Glasgow is renowned for its stunning architecture, vibrant nightlife and thriving arts scene. Over the years it has also gained a reputation for its extensive range of highly acclaimed restaurants. We list ten places in Scotland’s largest city offering great food with a Glaswegian twist.
As Glasgow’s only Belgian-themed bar, (named after the Belgian singer-songwriter Jacques Brel) Brel is an upmarket bar on the West End’s renowned Ashton Lane. There is a wide selection of Belgian beers on offer, and on the menu, small plates are of a consistent quality with the pork belly and Belgian flammekeuch (toasted cheese and ham) notable highlights. Brel is most famous for its Moules Frites, Scottish steamed mussels served with homemade soda bread.
A Scottish icon, Ubiquitous Chip is set over a few floors with a terrace and a downstairs restaurant that has been wonderfully decorated to resemble a rainforest. Complete with a lake and humongous plants visitors can cross the wooden bridge upstairs and take a seat overlooking the jungle below. The Chip was opened by Ronnie Clydesdale in January 1971 at a time when Scottish cuisine was confined solely to the home. The menu is inspired by regional Scottish dishes using solely Scottish produce.
This award-winning upmarket restaurant is far removed from the rustic style of cooking found in the roadside cafés after which it is named. The Dhabba offers a popular menu with regal origins . The dum pukht dishes are a highlight where thin layers of roti bread are used to create a sealing lid for pots in which curries are slowly oven cooked whilst the gosht dum nazakat offers succulent lamb within the warmth and creaminess of a saffron and cardamom sauce. The chefs here have previously cooked for India’s rich and famous bringing with them a refined knowledge of North Indian cuisine. Based in Glasgow’s Merchant City on Candleriggs, Dhabba was one of the first Indian restaurants in Glasgow to concentrate on regional specialities rather than Anglo-Indian staples.
A compact little neighbourhood bistro, Fanny Trollopes focuses on honest and seasonal Scottish food that is locally sourced and skilfully prepared. The menu changes daily depending on what is available from local producers and quality meat features regularly, such as in dishes like the Perthshire Venison casserole served with honey roasted root vegetables, the Cullen Skink , a pigeon breast with parsnip, red cabbage and wine reduction and seared scallops with a smoked chorizo salad, or the Ramsays of Carluke belly of pork with colcanon potatoes. Fanny Trollopes is located in Finnieston half way down the West End side of Argyle Street. Advance booking is usually required.
An established award-winning restaurant in the heart of Glasgow’s West End, Number 16 has become a neighbourhood favourite. The menu changes regularly and the dishes often have an international flavour such as the pan fried sea bream, fennel, cucumber and olive salad with pesto and gremolata or the braised leg of Gressingham duck with mashed potato, bean cassoulet, orange and sherry broth. Desserts include the Lavender panna cotta with poached plums and rhubarb and the dark chocolate and raspberry tart with hazelnut praline and vanilla ice cream.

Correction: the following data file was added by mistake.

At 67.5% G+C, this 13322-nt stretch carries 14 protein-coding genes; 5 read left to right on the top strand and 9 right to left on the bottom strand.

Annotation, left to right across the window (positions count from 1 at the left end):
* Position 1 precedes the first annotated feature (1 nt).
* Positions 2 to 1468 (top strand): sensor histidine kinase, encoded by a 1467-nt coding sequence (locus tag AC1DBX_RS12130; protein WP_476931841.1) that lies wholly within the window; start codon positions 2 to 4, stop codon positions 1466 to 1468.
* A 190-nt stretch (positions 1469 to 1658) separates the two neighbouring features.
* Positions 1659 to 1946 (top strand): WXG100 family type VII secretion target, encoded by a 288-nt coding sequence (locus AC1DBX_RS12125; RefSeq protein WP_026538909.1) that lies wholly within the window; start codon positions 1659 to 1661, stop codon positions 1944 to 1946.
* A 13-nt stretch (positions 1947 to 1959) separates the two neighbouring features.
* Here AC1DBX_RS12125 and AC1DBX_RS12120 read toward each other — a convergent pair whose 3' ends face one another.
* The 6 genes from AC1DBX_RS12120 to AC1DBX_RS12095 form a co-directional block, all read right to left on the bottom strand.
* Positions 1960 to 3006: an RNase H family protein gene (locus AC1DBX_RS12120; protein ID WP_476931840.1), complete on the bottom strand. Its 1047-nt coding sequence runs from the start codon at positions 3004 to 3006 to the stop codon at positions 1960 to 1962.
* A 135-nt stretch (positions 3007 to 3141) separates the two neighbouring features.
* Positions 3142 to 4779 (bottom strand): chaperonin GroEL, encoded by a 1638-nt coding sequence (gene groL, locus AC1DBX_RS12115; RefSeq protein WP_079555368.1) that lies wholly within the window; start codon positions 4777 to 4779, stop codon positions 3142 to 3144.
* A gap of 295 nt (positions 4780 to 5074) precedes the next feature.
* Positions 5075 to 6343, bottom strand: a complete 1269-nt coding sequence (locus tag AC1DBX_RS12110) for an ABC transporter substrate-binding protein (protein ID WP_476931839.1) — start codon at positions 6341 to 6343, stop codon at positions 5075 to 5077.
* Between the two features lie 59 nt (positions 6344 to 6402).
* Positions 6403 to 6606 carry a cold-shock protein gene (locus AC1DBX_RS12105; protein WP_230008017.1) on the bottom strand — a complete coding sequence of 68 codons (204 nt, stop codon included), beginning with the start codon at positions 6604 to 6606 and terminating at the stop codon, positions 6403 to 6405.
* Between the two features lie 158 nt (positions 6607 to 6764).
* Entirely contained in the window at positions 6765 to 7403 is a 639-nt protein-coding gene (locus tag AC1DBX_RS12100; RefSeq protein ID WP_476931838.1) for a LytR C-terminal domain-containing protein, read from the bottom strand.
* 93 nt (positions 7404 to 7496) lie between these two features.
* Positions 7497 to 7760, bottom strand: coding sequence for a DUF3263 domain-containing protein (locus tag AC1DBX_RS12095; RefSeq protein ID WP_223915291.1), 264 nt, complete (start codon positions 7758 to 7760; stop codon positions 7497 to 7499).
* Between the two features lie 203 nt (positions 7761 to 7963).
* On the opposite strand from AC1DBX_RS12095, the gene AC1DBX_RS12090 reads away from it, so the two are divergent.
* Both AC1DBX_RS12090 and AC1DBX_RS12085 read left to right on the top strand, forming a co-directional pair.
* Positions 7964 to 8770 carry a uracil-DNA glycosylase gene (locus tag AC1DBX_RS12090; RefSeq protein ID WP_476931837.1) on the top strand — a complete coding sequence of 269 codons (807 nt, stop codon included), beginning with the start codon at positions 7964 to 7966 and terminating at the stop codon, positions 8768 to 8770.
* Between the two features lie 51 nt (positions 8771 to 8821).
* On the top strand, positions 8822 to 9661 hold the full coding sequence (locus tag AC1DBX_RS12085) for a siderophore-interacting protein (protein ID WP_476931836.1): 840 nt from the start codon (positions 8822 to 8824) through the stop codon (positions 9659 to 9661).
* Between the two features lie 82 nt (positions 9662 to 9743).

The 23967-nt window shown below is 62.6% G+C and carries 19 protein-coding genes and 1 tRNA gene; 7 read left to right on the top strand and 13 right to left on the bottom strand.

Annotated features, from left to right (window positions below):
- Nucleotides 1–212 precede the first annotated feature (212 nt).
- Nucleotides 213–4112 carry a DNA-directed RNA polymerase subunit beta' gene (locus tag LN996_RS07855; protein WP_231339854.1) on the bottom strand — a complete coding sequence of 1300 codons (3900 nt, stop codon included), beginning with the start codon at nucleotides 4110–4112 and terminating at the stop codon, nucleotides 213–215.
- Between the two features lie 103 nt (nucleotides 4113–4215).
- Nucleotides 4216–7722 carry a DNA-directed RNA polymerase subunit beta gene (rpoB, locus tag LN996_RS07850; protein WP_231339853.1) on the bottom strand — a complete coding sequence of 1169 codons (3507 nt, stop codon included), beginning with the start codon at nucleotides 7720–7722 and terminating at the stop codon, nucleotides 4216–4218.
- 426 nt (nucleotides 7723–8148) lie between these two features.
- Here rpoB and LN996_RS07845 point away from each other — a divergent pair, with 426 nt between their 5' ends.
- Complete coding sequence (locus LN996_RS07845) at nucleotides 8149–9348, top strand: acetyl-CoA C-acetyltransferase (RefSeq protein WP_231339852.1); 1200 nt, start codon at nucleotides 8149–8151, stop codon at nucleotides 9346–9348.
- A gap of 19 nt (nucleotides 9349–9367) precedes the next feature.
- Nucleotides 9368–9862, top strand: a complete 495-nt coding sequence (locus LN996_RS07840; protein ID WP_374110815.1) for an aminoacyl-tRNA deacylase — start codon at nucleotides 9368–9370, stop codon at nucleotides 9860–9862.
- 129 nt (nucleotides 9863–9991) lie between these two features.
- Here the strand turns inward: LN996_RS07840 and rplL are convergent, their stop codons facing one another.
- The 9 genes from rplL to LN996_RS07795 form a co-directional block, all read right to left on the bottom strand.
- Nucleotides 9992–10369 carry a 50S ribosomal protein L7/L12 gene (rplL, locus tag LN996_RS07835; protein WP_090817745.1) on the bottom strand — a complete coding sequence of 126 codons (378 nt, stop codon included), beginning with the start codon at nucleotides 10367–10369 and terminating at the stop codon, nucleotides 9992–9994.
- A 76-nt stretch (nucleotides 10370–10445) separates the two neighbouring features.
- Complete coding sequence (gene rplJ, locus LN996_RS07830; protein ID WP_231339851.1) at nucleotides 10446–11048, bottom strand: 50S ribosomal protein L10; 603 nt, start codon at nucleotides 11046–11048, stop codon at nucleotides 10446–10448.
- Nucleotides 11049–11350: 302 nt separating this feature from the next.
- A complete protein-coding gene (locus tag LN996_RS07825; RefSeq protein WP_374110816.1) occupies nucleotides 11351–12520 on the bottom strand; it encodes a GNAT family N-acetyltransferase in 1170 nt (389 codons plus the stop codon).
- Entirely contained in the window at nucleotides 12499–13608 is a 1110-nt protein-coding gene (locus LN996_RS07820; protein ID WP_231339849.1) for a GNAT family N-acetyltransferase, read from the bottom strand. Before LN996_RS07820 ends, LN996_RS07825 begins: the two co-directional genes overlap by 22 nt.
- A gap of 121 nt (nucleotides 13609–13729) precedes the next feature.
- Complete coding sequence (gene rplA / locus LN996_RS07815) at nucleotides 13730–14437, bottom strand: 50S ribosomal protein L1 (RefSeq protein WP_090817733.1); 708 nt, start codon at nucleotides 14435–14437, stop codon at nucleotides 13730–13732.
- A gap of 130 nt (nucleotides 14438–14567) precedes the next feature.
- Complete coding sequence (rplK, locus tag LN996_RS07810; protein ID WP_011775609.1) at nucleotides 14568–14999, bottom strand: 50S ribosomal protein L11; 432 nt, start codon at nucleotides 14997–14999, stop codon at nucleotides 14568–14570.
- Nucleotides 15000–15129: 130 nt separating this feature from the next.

First opened in 1990, Mother India has played a major part in pushing the boundaries of Indian cuisine in the city in those intervening years. It has introduced exciting seafood such as halibut and monkfish to the standard Scottish-Indian menu. The chefs experiment with flavours, successfully combining more unusual herbs such as fresh dill with chilli and ginger. The owner, Monir Mohammed, has also been key in gathering the team of chefs to compete in national Curry King contests.
The Cottiers restaurant is situated on the first floor of a former church on Hyndland Street in the West End of Glasgow. With its shimmering gold ceilings, original salvaged church chairs and bespoke, handcrafted gilt mirrors, this restaurant also features exterior views of the illuminated church steeple and the mature gardens below. The venue is considered somewhat of a landmark as the building houses a theatre and bar as well as the restaurant. The menu offers Scottish cuisine with the occasional modern twist using freshly sourced produce including seared Islay scallops with a pork, bacon & Stornoway black pudding roulade and apple cider puree.
The Grosvenor is made up of an independent cinema, The Lane Vinyl Bar and The Grosvenor Cafe. This award-winning restaurant features a menu offering such classics as venison sausages with mash and thyme gravy and steamed mussels in white wine, garlic & parsley, along with more international dishes like Malaysian chicken skewers and tomato, coconut and chilli chicken curry. This vibrant hub also hosts events such as family friendly afternoons at the weekend with arts & crafts and face painting and a Friday night DJ playing funk and soul music.